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PostPosted: Sun Jan 07, 2018 12:32 pm 
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MISSOULA 


Excerpted from the Dictionary of American Naval Fighting Ships entry for USS MISSOULA (CA-13), ex-MONTANA (Armored Cruiser No.13): 


Placed out of commission 2 February 1921, MISSOULA was overhauled at the Puget Sound Navy Yard beginning 11 July 1932 and was recommissioned 31 October 1933, the last armored cruiser to return to service. After shaking down off the West Coast, she joined the US Fleet at San Pedro in time to steam to the Caribbean for the 1934 fleet exercises and Presidential Fleet Review that May. 


MISSOULA departed New York 2 June 1934 on an extensive goodwill tour of Europe. Among her ports of call were Gibraltar, Cartagena, Barcelona, Toulon, Genoa, Naples, Athens, Izmir, Alexandria, Lisbon, Bordeaux, Portsmouth, Ostende, Amsterdam, Wilhelmshaven, Copenhagen, Danzig, Stockholm, Oslo, Edinburgh, Liverpool, and Belfast. She returned to New York on 28 February 1935, where she underwent a refit, then steamed via Panama to rejoin the US Fleet at San Pedro. She remained with that force for the next several years. 



Undergoing a routine overhaul at the Mare Island Navy Yard when the US entered World War Two, MISSOULA's stay in the yard was cut short by the heavy losses at Pearl Harbor. After completing her refit on 5 January 1942 she conducted patrol and convoy escort operations off the West Coast, including operations with the surviving Pacific Fleet battleships guarding against possible Japanese attacks there. She remained in the area until 1 August 1942, when she cleared San Francisco bound for Pearl Harbor, which she reached 14 August. Subsequently she escorted a convoy to the South Pacific, whereupon she took up local escort and patrol duties in that area. 


On 14 October 1942 MISSOULA became the flagship of Rear Admiral Norman Scott, commanding Task Force 64. During the night of 11-12 October this officer had defeated a Japanese force in the Battle of Cape Esperance, but his ships engaged that night were either damaged or need of replenishment and could not return to action immediately. However, MISSOULA and her three near-sisters, PITTSBURGH (CA-4), HUNTINGTON (CA-5), and PUEBLO (CA-7), plus four destroyers, were available immediately, and were ordered into action against another Japanese force expected to be off Guadalcanal shortly.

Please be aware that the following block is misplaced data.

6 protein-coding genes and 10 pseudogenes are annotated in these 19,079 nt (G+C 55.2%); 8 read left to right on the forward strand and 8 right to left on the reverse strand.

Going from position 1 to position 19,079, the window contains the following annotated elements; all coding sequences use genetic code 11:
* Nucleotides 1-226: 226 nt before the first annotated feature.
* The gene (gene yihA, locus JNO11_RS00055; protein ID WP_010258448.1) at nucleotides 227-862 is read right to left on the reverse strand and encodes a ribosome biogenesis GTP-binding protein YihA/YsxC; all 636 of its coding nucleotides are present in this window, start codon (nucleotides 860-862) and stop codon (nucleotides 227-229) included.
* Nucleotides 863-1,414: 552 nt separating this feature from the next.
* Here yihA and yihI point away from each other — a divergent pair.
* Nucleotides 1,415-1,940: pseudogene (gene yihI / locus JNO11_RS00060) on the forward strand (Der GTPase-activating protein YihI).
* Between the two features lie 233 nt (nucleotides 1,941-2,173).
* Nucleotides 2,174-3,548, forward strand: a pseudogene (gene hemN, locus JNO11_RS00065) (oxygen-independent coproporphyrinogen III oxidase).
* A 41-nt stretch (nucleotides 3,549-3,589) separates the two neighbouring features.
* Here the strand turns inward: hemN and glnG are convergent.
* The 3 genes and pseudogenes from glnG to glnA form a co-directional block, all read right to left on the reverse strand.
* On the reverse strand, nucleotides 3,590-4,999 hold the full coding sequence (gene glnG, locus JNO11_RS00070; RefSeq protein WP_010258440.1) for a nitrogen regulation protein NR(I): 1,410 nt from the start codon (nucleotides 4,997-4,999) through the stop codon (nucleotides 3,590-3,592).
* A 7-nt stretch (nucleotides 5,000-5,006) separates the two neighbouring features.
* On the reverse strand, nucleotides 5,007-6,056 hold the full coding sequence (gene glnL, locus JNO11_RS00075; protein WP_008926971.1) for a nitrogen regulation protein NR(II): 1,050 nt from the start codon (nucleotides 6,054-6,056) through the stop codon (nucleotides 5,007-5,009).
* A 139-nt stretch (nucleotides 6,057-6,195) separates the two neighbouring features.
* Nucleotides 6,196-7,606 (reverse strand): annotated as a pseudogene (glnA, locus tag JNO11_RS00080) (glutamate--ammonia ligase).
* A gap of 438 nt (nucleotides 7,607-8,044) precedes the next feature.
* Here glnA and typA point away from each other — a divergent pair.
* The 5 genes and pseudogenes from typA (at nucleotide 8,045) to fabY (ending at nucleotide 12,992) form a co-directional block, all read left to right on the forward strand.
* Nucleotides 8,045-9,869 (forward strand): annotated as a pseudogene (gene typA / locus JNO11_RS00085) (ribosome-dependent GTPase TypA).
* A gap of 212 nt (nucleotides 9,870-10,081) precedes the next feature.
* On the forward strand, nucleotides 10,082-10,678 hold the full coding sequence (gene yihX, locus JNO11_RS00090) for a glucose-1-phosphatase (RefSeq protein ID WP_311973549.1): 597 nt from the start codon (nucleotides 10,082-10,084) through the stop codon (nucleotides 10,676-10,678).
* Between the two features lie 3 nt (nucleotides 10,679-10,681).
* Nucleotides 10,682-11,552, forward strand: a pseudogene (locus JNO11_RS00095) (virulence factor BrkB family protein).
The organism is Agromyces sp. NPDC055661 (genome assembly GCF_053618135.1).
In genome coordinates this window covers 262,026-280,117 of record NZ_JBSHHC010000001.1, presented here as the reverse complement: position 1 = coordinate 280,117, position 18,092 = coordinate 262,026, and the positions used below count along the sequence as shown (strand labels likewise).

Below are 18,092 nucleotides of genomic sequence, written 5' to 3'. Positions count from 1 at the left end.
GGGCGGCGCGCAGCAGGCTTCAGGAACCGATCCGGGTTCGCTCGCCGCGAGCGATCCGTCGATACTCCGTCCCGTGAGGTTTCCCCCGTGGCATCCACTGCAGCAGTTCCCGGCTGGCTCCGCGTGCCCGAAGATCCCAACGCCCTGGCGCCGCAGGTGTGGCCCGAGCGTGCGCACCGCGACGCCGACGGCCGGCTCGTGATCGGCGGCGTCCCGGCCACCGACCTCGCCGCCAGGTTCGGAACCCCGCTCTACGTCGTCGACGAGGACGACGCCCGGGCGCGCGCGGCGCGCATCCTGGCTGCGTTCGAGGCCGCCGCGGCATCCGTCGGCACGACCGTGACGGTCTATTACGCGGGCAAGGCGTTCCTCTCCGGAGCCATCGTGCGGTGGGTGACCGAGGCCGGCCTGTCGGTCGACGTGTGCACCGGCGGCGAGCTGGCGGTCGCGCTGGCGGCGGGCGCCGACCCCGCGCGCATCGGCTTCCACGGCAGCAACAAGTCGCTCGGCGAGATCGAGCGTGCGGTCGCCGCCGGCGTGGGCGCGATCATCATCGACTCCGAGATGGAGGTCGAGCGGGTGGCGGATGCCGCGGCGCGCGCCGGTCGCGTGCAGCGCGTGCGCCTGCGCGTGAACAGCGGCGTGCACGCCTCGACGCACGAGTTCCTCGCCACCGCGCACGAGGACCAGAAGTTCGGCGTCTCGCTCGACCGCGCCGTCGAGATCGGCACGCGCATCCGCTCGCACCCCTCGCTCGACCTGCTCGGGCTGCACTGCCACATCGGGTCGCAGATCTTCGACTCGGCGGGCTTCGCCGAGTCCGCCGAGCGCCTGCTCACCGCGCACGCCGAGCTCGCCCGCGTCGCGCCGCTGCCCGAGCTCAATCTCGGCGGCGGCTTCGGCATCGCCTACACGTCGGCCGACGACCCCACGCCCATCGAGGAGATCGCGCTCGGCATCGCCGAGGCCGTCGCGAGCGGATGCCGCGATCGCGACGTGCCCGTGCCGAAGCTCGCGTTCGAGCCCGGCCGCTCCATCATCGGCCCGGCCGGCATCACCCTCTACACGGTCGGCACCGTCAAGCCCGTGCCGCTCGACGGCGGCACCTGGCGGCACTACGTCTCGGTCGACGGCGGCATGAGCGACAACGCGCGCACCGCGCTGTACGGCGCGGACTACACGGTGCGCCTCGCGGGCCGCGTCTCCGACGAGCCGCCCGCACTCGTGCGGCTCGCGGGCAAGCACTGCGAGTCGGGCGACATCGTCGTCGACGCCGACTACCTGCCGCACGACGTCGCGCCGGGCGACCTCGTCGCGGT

Arriving off Guadalcanal just after dawn on the 15th, Scott discovered six freighters off Tassafaronga, guarded by eight destroyers. Before the Japanese became aware of his presence, beginning at 0700 Scott's cruisers opened fire at long range, bombarding the anchored transports and the supplies stacked on the landing beaches, while his destroyers closed to attack the enemy destroyers. However, the enemy quickly recovered and counterattacked with guns and torpedoes, hitting destroyer LARDNER (DD-487) with a torpedo that left her dead in the water at 0715. Sighting more torpedoes two minutes later, MISSOULA led the American cruiser column on a successful evasive course change and continued to engage the transports with her main battery while her portside secondary battery engaged the enemy destroyers, at times firing directly over friendly destroyers engaging the enemy. 
 As the enemy destroyers began to retreat and lay smoke, Admiral Scott observed that the transports and landing beaches were burning "very satisfactorily." Accordingly, at 0725 he ordered his ships to pass between Savo and Florida Island and retire via the Indispensable Strait.